Treating Skin Cancer with Mohs Surgery by a Dermatologist

Have you been diagnosed with basal cell carcinomas or squamous cell carcinomas? Your doctor might have created a plan for treatment that includes Mohs Surgery. The procedure was developed over 60 years ago by Fredrick Mohs, a medical student at the University of Wisconsin. It is the most advanced method for treating skin cancers in sensitive areas.

Mohs Surgery is completed as an outpatient procedure. The positive advantage of the surgery is its cure rate. The American Society for Mohs Surgery stated that five-year cure rates are near 99% for new cancers and 95% for recurrent cancers. If you are about to undergo Mohs Surgery, you might be curious as to what to expect.

Dr. Matthew Halpern, one of our board-certified dermatologists, is a fellow trained Mohs Surgeon. He attended Harvard Medical School and completed his residency in Internal Medicine at Lenox Hill Hospital. He completed a two-year fellowship in Mohs Surgery and Cutaneous Oncology at New York Presbyterian-Columbia University. Dr. Halpern will be conducting the surgery. He is assisted by a specialized team of surgical assistants, a technician who prepares the tissue for microscopic examination, and our office staff.

Now that you understand who will be conducting the surgery, here are a few other things you should expect to occur:

  • Preliminary consultation. During your preliminary consultation, you will need to list the medications that you use. You will also need to inform your doctor of any preexisting medical conditions and allergies.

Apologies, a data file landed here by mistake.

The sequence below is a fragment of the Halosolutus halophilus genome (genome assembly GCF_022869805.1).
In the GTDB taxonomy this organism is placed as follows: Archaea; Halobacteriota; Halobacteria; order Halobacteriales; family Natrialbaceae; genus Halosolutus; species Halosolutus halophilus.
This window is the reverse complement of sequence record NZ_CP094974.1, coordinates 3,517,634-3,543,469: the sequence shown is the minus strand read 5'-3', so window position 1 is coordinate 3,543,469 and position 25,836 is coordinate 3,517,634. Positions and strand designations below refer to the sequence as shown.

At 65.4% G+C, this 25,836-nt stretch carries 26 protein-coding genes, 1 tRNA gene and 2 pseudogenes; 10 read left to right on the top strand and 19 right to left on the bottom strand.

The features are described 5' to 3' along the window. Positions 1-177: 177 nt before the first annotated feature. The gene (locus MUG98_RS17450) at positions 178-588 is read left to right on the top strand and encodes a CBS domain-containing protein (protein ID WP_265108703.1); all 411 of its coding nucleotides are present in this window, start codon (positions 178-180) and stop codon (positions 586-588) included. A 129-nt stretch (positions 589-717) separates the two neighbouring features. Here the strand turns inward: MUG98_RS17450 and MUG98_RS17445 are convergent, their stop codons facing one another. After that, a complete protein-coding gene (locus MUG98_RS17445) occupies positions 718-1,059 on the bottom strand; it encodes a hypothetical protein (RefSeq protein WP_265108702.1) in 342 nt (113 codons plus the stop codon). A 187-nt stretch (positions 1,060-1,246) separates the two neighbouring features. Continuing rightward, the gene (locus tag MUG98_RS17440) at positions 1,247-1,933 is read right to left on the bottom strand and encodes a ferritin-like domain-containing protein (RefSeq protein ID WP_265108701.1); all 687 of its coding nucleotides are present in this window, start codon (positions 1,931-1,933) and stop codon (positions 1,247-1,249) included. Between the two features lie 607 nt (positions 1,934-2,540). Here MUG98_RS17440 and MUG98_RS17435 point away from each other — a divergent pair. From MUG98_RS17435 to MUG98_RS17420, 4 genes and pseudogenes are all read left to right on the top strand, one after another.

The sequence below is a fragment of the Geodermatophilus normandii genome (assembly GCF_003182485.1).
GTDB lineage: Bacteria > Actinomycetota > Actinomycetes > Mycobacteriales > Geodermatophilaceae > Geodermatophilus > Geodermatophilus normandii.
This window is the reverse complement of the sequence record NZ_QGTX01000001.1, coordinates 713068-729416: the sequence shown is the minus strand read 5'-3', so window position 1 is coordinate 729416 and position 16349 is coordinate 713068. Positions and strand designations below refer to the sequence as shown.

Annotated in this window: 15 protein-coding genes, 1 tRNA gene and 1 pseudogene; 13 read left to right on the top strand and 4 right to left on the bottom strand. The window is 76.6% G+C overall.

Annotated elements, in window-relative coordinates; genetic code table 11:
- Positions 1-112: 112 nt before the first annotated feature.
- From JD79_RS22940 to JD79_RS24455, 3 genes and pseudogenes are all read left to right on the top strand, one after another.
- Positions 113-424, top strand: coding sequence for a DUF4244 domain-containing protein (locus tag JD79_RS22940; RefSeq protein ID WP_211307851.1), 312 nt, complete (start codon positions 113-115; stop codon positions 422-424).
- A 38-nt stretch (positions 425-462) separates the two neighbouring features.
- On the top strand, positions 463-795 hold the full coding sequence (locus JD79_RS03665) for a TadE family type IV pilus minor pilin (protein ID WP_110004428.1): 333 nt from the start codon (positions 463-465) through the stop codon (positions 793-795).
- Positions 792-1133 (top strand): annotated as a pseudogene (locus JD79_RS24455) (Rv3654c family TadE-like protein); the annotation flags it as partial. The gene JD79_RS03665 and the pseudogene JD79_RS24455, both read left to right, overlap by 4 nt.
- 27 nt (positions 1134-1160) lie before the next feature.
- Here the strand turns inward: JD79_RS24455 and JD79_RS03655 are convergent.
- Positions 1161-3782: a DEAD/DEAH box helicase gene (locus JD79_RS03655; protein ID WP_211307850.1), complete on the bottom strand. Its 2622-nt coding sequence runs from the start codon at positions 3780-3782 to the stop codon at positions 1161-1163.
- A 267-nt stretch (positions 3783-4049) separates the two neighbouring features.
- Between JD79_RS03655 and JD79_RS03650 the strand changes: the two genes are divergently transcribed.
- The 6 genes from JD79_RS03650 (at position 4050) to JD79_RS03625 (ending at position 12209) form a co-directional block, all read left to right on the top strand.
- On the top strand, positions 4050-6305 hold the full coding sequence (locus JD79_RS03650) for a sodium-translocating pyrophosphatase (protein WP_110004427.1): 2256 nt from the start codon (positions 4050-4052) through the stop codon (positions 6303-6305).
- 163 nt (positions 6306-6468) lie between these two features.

• Length of the procedure. Typically, Mohs Surgery can take anywhere from 3-5 hours. However, that is dependent on the type and location of the cancer. Sometimes, it can run longer than that time frame. During the surgery, Dr. Halpern will examine and evaluate the skin tissue under a microscope. It is recommended that you bring something with you to occupy the time waiting.
  • Procedure specifics. Prior to the procedure beginning, you will receive a local anesthesia. The doctor will then remove the cancerous skin and stop bleeding with a cautery device. Once the layer is removed, the wound will be dressed and bandaged.
  • Post-op care. There are a few options for repairing the wound. This includes letting the wound heal on its own, applying stitches, or reconstructive surgery.

No matter your skin care needs; Windsor Dermatology will work to solve your problem. We have an excellent team of six board certified dermatologists that take pride in their work and strives for the highest quality care. Contact us today to schedule an appointment and learn more about the services we offer.

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